The Life & Times of Ernest Bevin, Vol. 1, by Alan Bullock: William Heinemann. 35s.

we have already had two attempts, from journalists, at a life of Ernest Bevin. The standard of scholarship we now get from Mr. Bullock of St. Catherine’s Society is on quite a different plane from that we had from Mr. Trevor Evans of the Daily Express and Mr. Francis Williams of Forward. Unfortunately, however, the absence of a critical approach to their subject is common to all three.

The complaint is not that Mr. Bullock so obviously and thoroughly approves of Bevin; what is asked for is not the antipathetic approach which would perhaps be necessary to satisfy Lord Morrison, Mr. Crossman, Mr. Bert Papworth or Mr. Molotov. What is required is that Mr. Bullock should be able more often to set aside his approval at least to ask questions about Bevin’s motives and behaviour, to ask whether sometimes alternative lines of approach would not have been more successful than the policies he adopted. But there is very little of this in all Mr. Bullock’s 654 pages. In his preface, Mr. Bullock explains that when he was invited by Arthur Deakin to write the life (“as a historian sympathetic to, but not a member of, the Labour Movement”) he agreed, on the one condition that there should be no question of a commission to write an ‘official’ life. Yet despite this, Mr. Bullock, with this book, stakes his claim as hagiographer of the movement. Bevin is painted as near to a Labour Saint as is possible without resort to stained glass.

There is no suggestion, of course, that Mr. Bullock is deliberately slanting the picture he paints. Reading the book one becomes more and more convinced that he finds in Mr. Bevin a true hero-figure; that the qualities Bevin had are those admired by Mr. Bullock and those he lacked are those Mr. Bullock considers unimportant. Bevin is a working-class Churchill, and that is admirable. He is an empiricist and that, too, seems to fit with Mr. Bullock’s own approach—which is one of the reasons why all the patient scholarship which has gone to make this book produces no new insight into its subject matter.

There is plenty of new information about Bevin. All readers, and particularly those ‘on the left’, will find a great deal to surprise them. Bevin’s early militancy and revolutionary socialism, his intense class-consciousness, his desire to build a strong Industrial Alliance as a fighting weapon against the employers, and his attitude to the relationship between ‘direct’ industrial action and ‘the constitutional question’ (here Mr. Bullock does seem to be a little on the defensive) are all brought into high relief. But with all the new information there is very little insight into the motives, mind, values and complexity of the character of Bevin. These are taken for granted, endorsed almost without question.

Two of the major events covered are the amalgamation story which founded the Transport and General Workers’ Union in 1922, and the General Strike. Without Bevin’s drive and political skill there would have been no amalgamation. His greatest contribution was the combination of trade and territorial representation still used successfully in the constitution of the ‘T. & G.’ But remembering that two years before, he had apparently dragged his feet and thus contributed to the defeat of an alternative amalgamation scheme, it is difficult to dismiss the notion that Bevin only wanted an amalgamation if it was of his making, and if it put him at the centre of the new concentration of power which would be the result. How he fixed the full-time national positions, jockeying Ben Tillet out, is well explained and justified. (Incidentally, in his Memoirs and Reflections, Tillet is very restrained about this and puts on record a version which does Bevin more than justice, and Union unity no harm). The officials of amalgamated unions for whom Bevin had no place in the new Union were pensioned off to the House of Commons—a practical enough illustration of what Bevin thought of Labour Parliamentarianism at the time.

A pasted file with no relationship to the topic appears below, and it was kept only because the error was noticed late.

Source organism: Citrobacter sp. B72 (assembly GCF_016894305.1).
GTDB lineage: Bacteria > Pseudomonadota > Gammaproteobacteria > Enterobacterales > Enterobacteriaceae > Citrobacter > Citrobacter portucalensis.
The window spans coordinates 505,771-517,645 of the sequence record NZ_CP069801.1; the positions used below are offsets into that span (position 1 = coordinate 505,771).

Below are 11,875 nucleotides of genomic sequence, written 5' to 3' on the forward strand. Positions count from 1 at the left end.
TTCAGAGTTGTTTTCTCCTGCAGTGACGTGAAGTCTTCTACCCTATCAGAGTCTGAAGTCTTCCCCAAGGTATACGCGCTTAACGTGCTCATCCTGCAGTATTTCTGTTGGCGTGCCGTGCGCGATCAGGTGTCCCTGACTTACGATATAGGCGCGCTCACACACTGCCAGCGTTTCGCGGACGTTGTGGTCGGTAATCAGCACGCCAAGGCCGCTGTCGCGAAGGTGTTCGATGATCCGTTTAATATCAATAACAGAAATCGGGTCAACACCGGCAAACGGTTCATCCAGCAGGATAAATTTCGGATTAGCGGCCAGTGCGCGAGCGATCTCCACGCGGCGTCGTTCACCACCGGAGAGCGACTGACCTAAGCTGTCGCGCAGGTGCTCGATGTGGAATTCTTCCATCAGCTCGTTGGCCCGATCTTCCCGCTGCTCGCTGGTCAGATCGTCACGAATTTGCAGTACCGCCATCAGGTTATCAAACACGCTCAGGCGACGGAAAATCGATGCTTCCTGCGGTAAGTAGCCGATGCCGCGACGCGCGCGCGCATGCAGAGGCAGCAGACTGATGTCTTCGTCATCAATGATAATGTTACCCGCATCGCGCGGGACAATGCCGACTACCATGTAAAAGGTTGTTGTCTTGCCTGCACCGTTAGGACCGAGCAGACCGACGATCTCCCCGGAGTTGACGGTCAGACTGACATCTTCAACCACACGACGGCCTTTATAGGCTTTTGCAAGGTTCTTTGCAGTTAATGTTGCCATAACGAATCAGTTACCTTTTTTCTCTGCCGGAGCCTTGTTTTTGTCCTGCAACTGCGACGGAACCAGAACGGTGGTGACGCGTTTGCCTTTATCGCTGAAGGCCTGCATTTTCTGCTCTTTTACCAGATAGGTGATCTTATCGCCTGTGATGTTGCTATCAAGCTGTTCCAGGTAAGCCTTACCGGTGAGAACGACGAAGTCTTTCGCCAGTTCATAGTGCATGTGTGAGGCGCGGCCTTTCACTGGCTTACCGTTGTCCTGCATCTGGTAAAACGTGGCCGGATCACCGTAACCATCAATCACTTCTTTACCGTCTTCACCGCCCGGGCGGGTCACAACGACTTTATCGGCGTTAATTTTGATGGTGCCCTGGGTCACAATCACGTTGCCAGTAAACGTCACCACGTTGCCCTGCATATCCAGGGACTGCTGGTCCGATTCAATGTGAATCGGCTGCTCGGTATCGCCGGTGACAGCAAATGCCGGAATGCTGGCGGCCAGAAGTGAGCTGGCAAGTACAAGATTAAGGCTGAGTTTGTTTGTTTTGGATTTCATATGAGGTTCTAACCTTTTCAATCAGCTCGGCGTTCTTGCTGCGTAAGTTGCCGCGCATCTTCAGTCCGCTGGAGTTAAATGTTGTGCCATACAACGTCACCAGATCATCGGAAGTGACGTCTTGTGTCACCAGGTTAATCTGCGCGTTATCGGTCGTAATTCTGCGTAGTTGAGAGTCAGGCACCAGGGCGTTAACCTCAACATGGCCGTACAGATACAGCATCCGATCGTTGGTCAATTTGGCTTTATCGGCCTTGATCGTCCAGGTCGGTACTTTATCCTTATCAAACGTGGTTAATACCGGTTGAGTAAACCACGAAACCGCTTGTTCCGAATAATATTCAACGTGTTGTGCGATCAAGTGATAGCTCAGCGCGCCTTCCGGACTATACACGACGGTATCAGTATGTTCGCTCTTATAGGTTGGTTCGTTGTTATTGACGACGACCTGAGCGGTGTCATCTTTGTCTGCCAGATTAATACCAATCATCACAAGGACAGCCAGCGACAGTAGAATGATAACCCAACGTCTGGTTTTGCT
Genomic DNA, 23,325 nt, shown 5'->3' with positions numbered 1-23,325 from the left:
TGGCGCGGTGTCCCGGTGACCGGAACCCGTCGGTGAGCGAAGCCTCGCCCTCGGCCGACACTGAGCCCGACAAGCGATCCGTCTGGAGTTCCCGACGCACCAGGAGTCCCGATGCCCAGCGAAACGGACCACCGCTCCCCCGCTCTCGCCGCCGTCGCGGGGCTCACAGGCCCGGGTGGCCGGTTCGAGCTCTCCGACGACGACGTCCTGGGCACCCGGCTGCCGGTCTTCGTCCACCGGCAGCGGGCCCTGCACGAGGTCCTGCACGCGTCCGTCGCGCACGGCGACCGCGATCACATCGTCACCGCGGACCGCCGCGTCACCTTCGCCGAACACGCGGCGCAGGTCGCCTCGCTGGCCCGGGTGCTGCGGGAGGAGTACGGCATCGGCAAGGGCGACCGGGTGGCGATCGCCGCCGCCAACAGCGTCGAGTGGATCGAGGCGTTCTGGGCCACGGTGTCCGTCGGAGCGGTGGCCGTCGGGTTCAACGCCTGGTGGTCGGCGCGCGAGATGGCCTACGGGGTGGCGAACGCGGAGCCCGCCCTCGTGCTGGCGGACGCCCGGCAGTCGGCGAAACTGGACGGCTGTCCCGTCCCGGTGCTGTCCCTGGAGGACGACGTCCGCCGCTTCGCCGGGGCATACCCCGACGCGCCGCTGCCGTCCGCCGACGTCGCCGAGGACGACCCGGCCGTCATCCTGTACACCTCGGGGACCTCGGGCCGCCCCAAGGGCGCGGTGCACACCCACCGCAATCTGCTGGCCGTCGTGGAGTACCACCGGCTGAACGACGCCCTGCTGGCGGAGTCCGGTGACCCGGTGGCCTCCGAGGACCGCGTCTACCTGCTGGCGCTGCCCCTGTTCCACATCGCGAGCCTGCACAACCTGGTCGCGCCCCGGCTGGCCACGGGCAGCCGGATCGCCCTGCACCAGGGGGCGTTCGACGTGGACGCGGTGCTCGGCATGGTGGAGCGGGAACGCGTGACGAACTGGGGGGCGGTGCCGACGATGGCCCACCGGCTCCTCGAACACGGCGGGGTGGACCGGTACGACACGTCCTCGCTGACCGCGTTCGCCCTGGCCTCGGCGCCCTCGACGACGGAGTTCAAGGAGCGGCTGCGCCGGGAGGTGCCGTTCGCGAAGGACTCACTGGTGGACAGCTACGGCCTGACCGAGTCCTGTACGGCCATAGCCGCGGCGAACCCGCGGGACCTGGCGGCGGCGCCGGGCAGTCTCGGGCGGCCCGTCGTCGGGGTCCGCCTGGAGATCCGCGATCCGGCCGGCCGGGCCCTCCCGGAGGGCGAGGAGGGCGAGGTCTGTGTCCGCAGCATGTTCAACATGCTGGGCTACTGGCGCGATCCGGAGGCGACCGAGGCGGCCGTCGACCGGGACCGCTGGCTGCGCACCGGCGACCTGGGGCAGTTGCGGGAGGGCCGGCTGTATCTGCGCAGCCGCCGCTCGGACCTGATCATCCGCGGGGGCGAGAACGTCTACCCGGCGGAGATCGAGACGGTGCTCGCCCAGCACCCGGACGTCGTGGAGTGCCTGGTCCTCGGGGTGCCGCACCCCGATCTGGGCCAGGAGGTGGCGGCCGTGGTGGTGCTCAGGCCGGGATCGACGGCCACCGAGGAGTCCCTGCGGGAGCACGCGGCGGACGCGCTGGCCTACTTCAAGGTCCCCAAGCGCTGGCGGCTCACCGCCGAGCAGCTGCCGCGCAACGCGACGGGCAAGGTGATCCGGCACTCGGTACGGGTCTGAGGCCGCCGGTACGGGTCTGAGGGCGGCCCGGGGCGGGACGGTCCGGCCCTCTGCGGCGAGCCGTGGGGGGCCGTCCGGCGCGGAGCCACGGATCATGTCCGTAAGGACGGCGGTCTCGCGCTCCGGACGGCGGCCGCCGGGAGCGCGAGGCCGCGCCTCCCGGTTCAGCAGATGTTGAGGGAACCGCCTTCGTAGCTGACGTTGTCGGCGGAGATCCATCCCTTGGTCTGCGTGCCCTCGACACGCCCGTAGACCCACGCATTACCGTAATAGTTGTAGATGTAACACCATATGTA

Bevin’s fight before the General Strike for a unified and disciplined command culminated in his dominance over the Strike Organisation Committee (the actions of this committee were coloured by Bevin’s desire to “keep power within his own hands”, according to Symons in The General Strike—but Mr. Bullock tells us nothing of this). When the Strike was called off we are told that, “It now became clear that, in their anxiety to call off the Strike, the General Council had taken no steps to implement their own instructions. No arrangements were made for an organised return to work; each Union was left to scramble back and make the best arrangements it could with the employers. Nothing so alarmed and aroused Bevin as the discovery that this had been left to chance” (p. 338). The reader is left doubting if the man who dominated the Strike Organisation Committee should be so easily exonerated from part of the responsibility for this failure? However there is no doubt that at the final surrender to Baldwin, and subsequently when he instructed his own men to stay on strike to prevent victimisation, Bevin came out of the General Strike better than most of the leaders. If only he had been able to muster support in time for his inclination: “For Christ’s sake let’s call it on again”, when humiliation was being piled on humiliation at the surrender meeting.